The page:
Cooperation w/o Calculation. Good for You. Good for your Rep.

CooperationWe often help others without weighing the costs and benefits…. People even risk their own lives for a stranger, acting without considering the danger. This presents an evolutionary puzzle, because such uncalculating cooperation seems to ignore self-interest. So why do people help others without calculating, even when doing so might come at a great cost?”*

Why do people help others for nothing in return? The answer is: It’s not for nothing. For one big thing, unselfish regard for others, altruism, is not 100% unselfish, when we consider that it helped perpetuate our species, with the mother/infant relationship being a primary example of that. Here and now – in work, play, love, and life – giving without expectation of return makes us look good and who doesn’t want that? ‘I’ll scratch your back. It’s fine; you don’t have to scratch mine. In fact, I hope you don’t because it’ll make me look really good if I give you something for nothing in return.’ This is exactly what the North American Indian Potlatch is about. The potlatch is an over the top gift-giving feast arranged precisely for the purpose of making the party giver look good. S/he who gives the most wins the most status and best reputation. Evolutionary psychology tells us that those with the best reps have the best access to resources and the most power to divvy them up. Big part of why we see people snuggling up to high status others. If we can’t be one, it’s good to be in good favor of one, and I suppose we could say that’s a form of cooperation too. In fact, we may be altogether more wired for cooperation than we may think.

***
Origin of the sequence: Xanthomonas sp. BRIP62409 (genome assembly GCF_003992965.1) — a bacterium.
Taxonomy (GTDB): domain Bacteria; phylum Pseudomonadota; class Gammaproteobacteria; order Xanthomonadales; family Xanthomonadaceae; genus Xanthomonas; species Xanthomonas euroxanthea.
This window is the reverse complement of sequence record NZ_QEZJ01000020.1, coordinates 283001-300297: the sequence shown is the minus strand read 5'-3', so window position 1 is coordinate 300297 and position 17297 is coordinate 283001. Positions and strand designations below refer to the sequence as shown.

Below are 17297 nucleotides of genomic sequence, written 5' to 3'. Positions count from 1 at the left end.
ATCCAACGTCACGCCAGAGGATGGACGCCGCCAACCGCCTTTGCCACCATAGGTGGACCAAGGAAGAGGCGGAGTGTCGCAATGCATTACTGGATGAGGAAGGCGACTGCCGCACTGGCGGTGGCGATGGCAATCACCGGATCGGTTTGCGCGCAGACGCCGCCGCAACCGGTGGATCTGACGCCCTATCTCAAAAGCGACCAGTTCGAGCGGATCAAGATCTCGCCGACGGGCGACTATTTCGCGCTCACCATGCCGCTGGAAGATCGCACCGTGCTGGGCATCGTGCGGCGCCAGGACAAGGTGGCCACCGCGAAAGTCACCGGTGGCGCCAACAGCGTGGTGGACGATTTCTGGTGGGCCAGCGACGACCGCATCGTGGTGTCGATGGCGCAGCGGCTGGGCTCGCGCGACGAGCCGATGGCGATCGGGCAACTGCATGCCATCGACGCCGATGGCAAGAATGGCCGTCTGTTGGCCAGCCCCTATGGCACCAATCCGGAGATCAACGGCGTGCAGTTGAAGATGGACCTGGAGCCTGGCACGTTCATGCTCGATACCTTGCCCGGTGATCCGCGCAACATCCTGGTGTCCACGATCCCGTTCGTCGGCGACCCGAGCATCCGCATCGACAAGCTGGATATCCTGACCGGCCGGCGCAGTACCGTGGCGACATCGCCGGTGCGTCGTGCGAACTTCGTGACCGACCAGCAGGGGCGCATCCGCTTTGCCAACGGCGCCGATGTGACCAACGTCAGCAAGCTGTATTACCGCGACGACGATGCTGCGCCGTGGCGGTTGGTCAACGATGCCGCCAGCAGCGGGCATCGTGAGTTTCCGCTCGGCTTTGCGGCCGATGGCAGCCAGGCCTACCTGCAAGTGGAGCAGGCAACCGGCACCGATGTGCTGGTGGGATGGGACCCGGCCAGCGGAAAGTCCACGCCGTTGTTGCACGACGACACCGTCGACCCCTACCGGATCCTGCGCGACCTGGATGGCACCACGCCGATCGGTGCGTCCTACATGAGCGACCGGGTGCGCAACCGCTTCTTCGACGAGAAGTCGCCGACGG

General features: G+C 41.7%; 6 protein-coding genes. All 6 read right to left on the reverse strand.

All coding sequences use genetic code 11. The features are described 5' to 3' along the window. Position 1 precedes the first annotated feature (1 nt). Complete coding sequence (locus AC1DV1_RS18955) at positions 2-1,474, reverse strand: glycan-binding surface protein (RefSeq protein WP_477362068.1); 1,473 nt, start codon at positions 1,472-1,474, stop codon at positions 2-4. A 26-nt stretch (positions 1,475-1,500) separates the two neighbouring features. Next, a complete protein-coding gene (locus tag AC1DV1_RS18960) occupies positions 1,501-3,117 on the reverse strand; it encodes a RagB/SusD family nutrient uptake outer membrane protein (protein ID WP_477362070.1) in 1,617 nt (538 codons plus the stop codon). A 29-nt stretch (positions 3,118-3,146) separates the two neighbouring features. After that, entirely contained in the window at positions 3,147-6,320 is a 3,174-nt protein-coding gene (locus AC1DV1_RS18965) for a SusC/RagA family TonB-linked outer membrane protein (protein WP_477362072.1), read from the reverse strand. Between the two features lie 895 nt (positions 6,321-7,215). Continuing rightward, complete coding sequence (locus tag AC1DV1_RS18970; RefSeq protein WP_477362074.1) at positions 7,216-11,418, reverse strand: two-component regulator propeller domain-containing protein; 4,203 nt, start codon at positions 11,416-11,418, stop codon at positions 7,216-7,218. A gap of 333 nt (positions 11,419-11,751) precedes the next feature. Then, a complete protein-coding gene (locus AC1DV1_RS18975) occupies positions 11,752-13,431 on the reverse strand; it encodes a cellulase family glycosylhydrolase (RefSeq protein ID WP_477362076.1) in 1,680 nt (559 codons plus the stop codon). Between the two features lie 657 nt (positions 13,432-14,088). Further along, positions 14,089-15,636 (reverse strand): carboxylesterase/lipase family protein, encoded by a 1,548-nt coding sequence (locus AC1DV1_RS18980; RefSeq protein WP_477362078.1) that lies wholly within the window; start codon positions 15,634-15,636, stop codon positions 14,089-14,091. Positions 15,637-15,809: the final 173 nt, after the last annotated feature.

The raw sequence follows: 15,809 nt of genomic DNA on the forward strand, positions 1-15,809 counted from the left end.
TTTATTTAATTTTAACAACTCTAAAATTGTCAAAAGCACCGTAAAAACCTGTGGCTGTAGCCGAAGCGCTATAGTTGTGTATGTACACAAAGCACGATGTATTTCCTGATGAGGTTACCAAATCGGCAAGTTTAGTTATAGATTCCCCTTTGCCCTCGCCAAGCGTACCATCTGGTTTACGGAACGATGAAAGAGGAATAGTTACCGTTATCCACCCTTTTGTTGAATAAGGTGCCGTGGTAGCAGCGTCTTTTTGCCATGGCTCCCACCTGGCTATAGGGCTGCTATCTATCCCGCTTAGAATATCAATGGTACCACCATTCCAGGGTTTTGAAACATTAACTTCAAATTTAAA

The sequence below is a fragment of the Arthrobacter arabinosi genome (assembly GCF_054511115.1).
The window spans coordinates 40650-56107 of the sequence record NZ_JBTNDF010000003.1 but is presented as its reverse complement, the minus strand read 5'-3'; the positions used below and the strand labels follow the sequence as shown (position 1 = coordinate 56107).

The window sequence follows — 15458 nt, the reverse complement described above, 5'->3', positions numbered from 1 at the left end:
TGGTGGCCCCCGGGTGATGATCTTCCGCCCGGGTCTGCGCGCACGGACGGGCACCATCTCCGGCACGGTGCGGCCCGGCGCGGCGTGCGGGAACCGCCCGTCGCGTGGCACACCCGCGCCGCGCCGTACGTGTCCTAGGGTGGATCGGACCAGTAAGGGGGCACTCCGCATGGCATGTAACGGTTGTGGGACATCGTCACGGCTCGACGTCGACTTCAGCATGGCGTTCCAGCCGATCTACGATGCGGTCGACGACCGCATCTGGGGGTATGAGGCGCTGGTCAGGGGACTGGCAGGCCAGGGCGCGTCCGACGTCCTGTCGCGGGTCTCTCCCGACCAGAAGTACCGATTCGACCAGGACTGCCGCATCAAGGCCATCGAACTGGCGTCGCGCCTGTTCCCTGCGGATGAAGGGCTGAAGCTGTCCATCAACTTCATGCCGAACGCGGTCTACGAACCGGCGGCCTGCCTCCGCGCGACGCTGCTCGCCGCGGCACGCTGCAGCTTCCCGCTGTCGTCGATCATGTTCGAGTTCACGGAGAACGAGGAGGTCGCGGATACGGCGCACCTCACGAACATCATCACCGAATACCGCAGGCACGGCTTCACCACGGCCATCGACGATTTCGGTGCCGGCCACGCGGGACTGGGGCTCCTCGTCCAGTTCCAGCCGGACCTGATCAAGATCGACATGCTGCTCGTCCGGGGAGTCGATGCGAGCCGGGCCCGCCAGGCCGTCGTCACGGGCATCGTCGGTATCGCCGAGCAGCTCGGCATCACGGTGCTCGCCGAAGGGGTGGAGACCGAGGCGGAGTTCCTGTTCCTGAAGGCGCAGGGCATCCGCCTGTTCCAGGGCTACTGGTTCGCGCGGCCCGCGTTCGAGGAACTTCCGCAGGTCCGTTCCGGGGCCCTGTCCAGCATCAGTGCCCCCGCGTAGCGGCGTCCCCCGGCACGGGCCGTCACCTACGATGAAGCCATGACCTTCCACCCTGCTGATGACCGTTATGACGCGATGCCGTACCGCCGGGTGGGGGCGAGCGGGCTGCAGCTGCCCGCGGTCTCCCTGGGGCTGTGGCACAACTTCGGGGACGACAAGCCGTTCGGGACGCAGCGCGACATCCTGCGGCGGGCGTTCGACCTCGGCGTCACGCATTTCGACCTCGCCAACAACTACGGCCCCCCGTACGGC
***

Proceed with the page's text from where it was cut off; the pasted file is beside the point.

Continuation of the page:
According to the Yerkes National Primate Research Center studies, chimps picked cooperation over competition 5 times as much, which they suggest is the way it is for humans too. Other scientists have even discovered a “generosity” part of our brain, the subgenual anterior cingulate cortex, which was seen to activate when people were learning to help others. And get this: Turns out the gray matter in the subgenual anterior cingulate cortex is significantly smaller in people who are depressed. Wait…could that be why we hear so frequently that giving to others is a great way to cheer yourself up?

Trouble is that sometimes we think too immediate and too small to give unselfishly because fairness matters too. There is even a part of the brain, the striatum, found to be associated with fairness. So we do calculate sometimes, tit for tatting, to make sure we are getting our due, to make sure things feel fair. But then, there goes our opportunity to experience and express cooperation without calculation, and all the benefits to self and others that go along with that.

What to do? Well, setting one’s mind to do more good for others, without expectation of return, could show us how good that feels, encouraging us to do more. On the other hand, making oneself do it to feel good can feel calculating in and of itself. But, for many people** there are times when, without forcing themselves at all, there has been an urge to do a kindness for another that was met with a strong and swift “Why should I?” inside their head. The answer to “Why should I?” is that it does no good for anyone to be hoarding goodness, if we are doing too much of that too much of the time. So, especially when the urge to do good for another comes up naturally, we may express this part of our humanity, simply saying to ourselves, “Oh, there goes ‘why should I’ again,” taming it to move forward in kindness instead. We may even begin with something as simple as extending a heartfelt smile. Practice, practice, practice, and see what happens.

To work on this or something else, would love to hear from you:

Email:  Madelaine Weiss

* “Reputation improves for those who give without calculation,” http://phys.org/news/2016-07-reputation.html

**Examples and illustrations are fictional composites inspired by but not depicting nor referring to any actual specific person in my practice or life experience.

Copyright © 2017. Madelaine Claire Weiss. All rights reserved.

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